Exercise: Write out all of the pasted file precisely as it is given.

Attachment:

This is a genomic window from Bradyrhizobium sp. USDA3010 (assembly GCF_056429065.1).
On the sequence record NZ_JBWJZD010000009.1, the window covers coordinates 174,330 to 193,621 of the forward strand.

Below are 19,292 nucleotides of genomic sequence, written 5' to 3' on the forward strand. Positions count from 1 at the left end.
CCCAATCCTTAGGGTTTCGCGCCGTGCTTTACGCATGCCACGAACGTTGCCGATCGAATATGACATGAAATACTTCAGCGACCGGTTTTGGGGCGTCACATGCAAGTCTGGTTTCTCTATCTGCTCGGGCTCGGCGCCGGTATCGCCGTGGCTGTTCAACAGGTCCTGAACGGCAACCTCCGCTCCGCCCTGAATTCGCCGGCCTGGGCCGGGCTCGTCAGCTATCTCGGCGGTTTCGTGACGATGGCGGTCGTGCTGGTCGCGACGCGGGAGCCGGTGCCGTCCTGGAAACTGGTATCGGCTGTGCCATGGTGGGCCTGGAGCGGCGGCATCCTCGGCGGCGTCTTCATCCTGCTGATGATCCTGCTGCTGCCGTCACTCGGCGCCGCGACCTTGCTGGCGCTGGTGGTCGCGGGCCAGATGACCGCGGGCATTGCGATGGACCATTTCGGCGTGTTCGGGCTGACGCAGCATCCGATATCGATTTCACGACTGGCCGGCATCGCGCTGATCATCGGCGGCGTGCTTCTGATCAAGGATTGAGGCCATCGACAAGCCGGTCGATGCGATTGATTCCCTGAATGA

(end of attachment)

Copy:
This is a genomic window from Bradyrhizobium sp. USDA3010 (assembly GCF_056429065.1).
On the sequence record NZ_JBWJZD010000009.1, the window covers coordinates 174,330 to 193,621 of the forward strand.

Below are 19,292 nucleotides of genomic sequence, written 5' to 3' on the forward strand. Positions count from 1 at the left end.
CCCAATCCTTAGGGTTTCGCGCCGTGCTTTACGCATGCCACGAACGTTGCCGATCGAATATGACATGAAATACTTCAGCGACCGGTTTTGGGGCGTCACATGCAAGTCTGGTTTCTCTATCTGCTCGGGCTCGGCGCCGGTATCGCCGTGGCTGTTCAACAGGTCCTGAACGGCAACCTCCGCTCCGCCCTGAATTCGCCGGCCTGGGCCGGGCTCGTCAGCTATCTCGGCGGTTTCGTGACGATGGCGGTCGTGCTGGTCGCGACGCGGGAGCCGGTGCCGTCCTGGAAACTGGTATCGGCTGTGCCATGGTGGGCCTGGAGCGGCGGCATCCTCGGCGGCGTCTTCATCCTGCTGATGATCCTGCTGCTGCCGTCACTCGGCGCCGCGACCTTGCTGGCGCTGGTGGTCGCGGGCCAGATGACCGCGGGCATTGCGATGGACCATTTCGGCGTGTTCGGGCTGACGCAGCATCCGATATCGATTTCACGACTGGCCGGCATCGCGCTGATCATCGGCGGCGTGCTTCTGATCAAGGATTGAGGCCATCGACAAGCCGGTCGATGCGATTGATTCCCTGAATGA